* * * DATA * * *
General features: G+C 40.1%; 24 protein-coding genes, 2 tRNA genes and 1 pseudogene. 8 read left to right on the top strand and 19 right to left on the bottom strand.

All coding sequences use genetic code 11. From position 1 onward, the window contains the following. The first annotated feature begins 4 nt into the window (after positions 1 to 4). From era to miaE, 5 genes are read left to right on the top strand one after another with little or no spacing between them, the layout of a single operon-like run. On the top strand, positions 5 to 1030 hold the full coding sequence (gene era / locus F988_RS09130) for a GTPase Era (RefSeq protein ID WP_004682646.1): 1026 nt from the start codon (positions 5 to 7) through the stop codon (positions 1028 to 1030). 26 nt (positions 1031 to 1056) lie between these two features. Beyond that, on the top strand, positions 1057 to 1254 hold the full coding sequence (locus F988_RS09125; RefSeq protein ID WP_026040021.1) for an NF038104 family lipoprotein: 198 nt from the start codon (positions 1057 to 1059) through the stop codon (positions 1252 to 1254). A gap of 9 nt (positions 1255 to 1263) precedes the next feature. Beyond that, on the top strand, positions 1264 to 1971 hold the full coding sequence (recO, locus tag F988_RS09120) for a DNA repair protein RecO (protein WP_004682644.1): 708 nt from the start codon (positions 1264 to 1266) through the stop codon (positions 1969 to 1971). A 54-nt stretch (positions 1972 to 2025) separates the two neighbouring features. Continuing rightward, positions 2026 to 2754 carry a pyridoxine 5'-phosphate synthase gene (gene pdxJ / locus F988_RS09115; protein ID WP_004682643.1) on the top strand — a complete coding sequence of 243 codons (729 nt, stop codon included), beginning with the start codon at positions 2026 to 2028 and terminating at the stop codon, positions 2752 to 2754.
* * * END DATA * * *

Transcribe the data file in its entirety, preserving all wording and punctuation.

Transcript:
General features: G+C 40.1%; 24 protein-coding genes, 2 tRNA genes and 1 pseudogene. 8 read left to right on the top strand and 19 right to left on the bottom strand.

All coding sequences use genetic code 11. From position 1 onward, the window contains the following. The first annotated feature begins 4 nt into the window (after positions 1 to 4). From era to miaE, 5 genes are read left to right on the top strand one after another with little or no spacing between them, the layout of a single operon-like run. On the top strand, positions 5 to 1030 hold the full coding sequence (gene era / locus F988_RS09130) for a GTPase Era (RefSeq protein ID WP_004682646.1): 1026 nt from the start codon (positions 5 to 7) through the stop codon (positions 1028 to 1030). 26 nt (positions 1031 to 1056) lie between these two features. Beyond that, on the top strand, positions 1057 to 1254 hold the full coding sequence (locus F988_RS09125; RefSeq protein ID WP_026040021.1) for an NF038104 family lipoprotein: 198 nt from the start codon (positions 1057 to 1059) through the stop codon (positions 1252 to 1254). A gap of 9 nt (positions 1255 to 1263) precedes the next feature. Beyond that, on the top strand, positions 1264 to 1971 hold the full coding sequence (recO, locus tag F988_RS09120) for a DNA repair protein RecO (protein WP_004682644.1): 708 nt from the start codon (positions 1264 to 1266) through the stop codon (positions 1969 to 1971). A 54-nt stretch (positions 1972 to 2025) separates the two neighbouring features. Continuing rightward, positions 2026 to 2754 carry a pyridoxine 5'-phosphate synthase gene (gene pdxJ / locus F988_RS09115; protein ID WP_004682643.1) on the top strand — a complete coding sequence of 243 codons (729 nt, stop codon included), beginning with the start codon at positions 2026 to 2028 and terminating at the stop codon, positions 2752 to 2754.